In view of the foregoing, it can be seen that the holder of the present invention provides a means for permitting an article of personal use to be detachably connected to the holder and when so connected, allows for swivelling. Furthermore, the latch mechanism provides for releasable attachment of the stud to the holder so that the stud may rotate or swivel in a latched position preventing removal of the stud from the holder even during the swivel operation or procedure.

While particular embodiments of the present invention have been shown and described, it will be obvious to those skilled in the art that changes and modifications may be made without departing from this invention in its broader aspects and, therefore, the air in the appended claims is to cover all such changes and modifications as fall within the true spirit and scope of this invention.

Patent Citations
Cited PatentFiling datePublication dateApplicantTitle
US1519380 *May 2, 1924Dec 16, 1924Joseph KochanskiGarment fastener
US2502034 *Dec 6, 1946Mar 28, 1950Bowie Gordon OSeparable button
US3631572 *Jul 17, 1969Jan 4, 1972Balda Werke Photographische UnCarrying strap mounting
US4419794 *Oct 5, 1981Dec 13, 1983Repco IncorporatedPortable fastening device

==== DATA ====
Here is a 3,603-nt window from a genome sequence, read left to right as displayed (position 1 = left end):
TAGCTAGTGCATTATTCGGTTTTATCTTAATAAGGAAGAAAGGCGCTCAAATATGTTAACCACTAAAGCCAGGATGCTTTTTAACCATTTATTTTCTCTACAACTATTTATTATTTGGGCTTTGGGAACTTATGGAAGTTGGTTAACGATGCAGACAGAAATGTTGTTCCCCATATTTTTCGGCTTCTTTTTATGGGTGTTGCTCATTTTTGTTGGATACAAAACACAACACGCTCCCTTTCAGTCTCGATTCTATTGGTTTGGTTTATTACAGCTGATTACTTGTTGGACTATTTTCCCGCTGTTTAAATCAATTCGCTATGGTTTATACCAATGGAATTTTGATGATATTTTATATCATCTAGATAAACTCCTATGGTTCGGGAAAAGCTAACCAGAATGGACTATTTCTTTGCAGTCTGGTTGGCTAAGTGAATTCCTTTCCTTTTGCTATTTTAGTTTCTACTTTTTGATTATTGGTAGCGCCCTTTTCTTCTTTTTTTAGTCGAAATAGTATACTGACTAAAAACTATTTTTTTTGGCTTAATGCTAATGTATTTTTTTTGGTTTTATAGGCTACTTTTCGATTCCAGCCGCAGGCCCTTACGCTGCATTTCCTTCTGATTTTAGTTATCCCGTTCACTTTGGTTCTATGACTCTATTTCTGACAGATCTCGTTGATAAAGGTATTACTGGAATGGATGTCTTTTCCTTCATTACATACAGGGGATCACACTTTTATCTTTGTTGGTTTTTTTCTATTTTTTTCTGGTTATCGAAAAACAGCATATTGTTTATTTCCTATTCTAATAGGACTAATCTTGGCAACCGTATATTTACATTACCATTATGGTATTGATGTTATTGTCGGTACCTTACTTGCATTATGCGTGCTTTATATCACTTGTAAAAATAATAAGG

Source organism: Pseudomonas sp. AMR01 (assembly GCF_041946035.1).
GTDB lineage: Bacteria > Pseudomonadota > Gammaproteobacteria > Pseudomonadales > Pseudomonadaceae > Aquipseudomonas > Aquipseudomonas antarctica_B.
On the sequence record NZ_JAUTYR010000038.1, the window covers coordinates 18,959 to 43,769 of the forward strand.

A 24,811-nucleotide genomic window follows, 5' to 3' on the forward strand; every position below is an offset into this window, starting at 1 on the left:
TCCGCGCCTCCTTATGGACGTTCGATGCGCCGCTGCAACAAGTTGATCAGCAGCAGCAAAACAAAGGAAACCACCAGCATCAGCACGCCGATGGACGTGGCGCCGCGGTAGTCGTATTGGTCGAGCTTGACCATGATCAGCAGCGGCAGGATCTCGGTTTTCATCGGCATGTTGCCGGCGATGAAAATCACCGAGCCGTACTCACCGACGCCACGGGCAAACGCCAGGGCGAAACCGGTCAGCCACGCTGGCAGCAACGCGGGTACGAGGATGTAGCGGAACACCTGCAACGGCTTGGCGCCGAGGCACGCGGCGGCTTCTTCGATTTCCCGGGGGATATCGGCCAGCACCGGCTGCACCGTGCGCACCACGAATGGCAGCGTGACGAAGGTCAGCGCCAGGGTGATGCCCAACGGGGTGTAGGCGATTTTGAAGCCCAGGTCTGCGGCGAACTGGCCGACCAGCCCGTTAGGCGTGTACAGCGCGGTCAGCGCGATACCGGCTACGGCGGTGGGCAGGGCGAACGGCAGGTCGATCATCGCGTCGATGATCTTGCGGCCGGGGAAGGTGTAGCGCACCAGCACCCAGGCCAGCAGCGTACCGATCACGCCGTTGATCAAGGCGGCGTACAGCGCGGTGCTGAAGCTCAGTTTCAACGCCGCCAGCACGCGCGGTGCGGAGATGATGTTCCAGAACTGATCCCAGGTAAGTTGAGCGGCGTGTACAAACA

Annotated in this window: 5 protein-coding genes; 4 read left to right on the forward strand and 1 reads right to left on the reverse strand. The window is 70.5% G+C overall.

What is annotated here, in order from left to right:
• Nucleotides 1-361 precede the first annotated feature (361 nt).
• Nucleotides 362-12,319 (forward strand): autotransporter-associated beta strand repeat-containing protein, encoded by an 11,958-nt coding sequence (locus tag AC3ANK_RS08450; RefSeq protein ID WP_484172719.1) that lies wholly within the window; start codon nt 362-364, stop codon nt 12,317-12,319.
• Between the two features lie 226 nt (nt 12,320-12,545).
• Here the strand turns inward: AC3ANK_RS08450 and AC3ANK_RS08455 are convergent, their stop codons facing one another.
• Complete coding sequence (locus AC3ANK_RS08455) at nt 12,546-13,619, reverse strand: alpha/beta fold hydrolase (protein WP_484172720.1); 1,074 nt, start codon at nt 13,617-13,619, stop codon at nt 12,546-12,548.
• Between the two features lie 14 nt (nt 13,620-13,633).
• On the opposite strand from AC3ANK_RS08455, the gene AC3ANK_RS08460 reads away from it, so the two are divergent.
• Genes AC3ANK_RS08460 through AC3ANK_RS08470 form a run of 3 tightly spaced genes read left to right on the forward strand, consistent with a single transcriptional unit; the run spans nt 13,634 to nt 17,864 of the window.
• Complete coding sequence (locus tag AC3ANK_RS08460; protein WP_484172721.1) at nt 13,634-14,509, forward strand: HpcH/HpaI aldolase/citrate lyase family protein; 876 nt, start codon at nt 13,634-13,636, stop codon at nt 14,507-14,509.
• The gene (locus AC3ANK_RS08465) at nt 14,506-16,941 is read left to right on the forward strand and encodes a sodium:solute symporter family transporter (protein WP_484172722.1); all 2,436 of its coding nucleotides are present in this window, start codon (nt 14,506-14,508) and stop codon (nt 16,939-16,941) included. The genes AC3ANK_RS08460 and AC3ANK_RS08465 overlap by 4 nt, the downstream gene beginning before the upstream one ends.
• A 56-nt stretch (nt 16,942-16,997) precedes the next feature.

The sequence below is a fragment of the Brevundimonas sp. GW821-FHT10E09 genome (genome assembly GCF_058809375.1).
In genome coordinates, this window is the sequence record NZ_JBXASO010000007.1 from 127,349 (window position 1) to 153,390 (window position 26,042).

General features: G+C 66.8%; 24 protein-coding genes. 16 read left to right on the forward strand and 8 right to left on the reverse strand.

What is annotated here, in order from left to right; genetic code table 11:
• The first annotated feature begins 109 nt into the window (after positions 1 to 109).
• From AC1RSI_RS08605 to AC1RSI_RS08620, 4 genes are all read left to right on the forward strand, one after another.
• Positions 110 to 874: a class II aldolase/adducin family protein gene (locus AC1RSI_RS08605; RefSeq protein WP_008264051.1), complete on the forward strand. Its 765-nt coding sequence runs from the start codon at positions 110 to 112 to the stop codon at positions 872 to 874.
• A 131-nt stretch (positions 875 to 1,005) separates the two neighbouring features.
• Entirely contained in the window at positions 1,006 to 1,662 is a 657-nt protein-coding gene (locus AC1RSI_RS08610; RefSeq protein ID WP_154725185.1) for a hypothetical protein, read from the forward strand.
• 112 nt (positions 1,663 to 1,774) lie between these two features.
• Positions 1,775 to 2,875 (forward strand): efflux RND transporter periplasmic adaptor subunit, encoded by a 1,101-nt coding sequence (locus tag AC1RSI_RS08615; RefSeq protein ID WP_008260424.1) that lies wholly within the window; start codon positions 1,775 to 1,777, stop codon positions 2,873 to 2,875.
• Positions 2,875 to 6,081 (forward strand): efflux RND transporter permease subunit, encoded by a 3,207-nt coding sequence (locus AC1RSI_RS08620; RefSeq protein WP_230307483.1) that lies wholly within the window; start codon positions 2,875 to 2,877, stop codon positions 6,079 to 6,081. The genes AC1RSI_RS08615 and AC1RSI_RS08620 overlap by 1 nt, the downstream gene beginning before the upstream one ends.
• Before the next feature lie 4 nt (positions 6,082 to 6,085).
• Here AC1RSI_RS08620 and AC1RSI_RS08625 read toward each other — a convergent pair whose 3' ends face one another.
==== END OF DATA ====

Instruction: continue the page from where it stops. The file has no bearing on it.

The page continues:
US5026016 *Dec 20, 1989Jun 25, 1991Helm Products, Inc.Retainer clip
US5054170 *Mar 18, 1991Oct 8, 1991Otrusina Edward CConnector engageable in multiple positions and releasable in only one position
US5201858 *Aug 7, 1992Apr 13, 1993Otrusina Edward CQuick-release connector
US5274885 *Apr 14, 1993Jan 4, 1994Hellweg Innovation Pty Ltd.Attachment clip
US5375749 *Jul 6, 1993Dec 27, 1994Oliva; RonaldMulti-purpose holster apparatus
Referenced by
Citing PatentFiling datePublication dateApplicantTitle
US5730342 *Apr 11, 1997Mar 24, 1998Tien; Tse-HsiungMobile telephone fastening
US5799847 *Apr 8, 1997Sep 1, 1998Sandor; JosephTool hanging device
US5850954 *Nov 13, 1997Dec 22, 1998Dong-Joo; KimHolder assembly for cellular phones
US5957421 *Jan 14, 1998Sep 28, 1999Barbour; LeeRetainer device
US6006969 *Feb 16, 1999Dec 28, 1999Kim; Dong-JooBelt holder for portable phones
US6038742 *Feb 22, 1999Mar 21, 2000Ericsson Inc.Swivel clip for releasably securing personal articles